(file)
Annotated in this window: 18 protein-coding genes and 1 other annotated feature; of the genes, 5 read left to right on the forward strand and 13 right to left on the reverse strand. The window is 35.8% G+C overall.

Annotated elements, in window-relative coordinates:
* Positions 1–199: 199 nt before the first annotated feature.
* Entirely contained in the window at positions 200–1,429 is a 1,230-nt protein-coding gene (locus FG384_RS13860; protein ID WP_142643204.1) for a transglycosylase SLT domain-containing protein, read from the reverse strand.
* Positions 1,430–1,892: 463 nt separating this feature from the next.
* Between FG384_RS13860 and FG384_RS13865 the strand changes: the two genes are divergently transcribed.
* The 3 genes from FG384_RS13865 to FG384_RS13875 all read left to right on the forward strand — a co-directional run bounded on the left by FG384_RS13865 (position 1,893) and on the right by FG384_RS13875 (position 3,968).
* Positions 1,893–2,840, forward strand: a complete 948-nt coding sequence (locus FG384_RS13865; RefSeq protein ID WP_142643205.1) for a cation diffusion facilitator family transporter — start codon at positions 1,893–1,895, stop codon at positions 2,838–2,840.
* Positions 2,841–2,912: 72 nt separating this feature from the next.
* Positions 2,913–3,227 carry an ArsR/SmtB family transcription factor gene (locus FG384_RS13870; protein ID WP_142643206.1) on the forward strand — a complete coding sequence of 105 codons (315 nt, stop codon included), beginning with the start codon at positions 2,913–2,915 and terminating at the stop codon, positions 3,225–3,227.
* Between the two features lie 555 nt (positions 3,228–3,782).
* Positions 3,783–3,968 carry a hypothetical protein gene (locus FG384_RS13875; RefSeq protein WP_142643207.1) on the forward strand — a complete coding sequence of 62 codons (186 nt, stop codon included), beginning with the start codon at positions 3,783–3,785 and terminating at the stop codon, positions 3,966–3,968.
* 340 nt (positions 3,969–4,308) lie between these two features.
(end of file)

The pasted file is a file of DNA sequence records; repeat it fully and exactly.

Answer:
Annotated in this window: 18 protein-coding genes and 1 other annotated feature; of the genes, 5 read left to right on the forward strand and 13 right to left on the reverse strand. The window is 35.8% G+C overall.

Annotated elements, in window-relative coordinates:
* Positions 1–199: 199 nt before the first annotated feature.
* Entirely contained in the window at positions 200–1,429 is a 1,230-nt protein-coding gene (locus FG384_RS13860; protein ID WP_142643204.1) for a transglycosylase SLT domain-containing protein, read from the reverse strand.
* Positions 1,430–1,892: 463 nt separating this feature from the next.
* Between FG384_RS13860 and FG384_RS13865 the strand changes: the two genes are divergently transcribed.
* The 3 genes from FG384_RS13865 to FG384_RS13875 all read left to right on the forward strand — a co-directional run bounded on the left by FG384_RS13865 (position 1,893) and on the right by FG384_RS13875 (position 3,968).
* Positions 1,893–2,840, forward strand: a complete 948-nt coding sequence (locus FG384_RS13865; RefSeq protein ID WP_142643205.1) for a cation diffusion facilitator family transporter — start codon at positions 1,893–1,895, stop codon at positions 2,838–2,840.
* Positions 2,841–2,912: 72 nt separating this feature from the next.
* Positions 2,913–3,227 carry an ArsR/SmtB family transcription factor gene (locus FG384_RS13870; protein ID WP_142643206.1) on the forward strand — a complete coding sequence of 105 codons (315 nt, stop codon included), beginning with the start codon at positions 2,913–2,915 and terminating at the stop codon, positions 3,225–3,227.
* Between the two features lie 555 nt (positions 3,228–3,782).
* Positions 3,783–3,968 carry a hypothetical protein gene (locus FG384_RS13875; RefSeq protein WP_142643207.1) on the forward strand — a complete coding sequence of 62 codons (186 nt, stop codon included), beginning with the start codon at positions 3,783–3,785 and terminating at the stop codon, positions 3,966–3,968.
* 340 nt (positions 3,969–4,308) lie between these two features.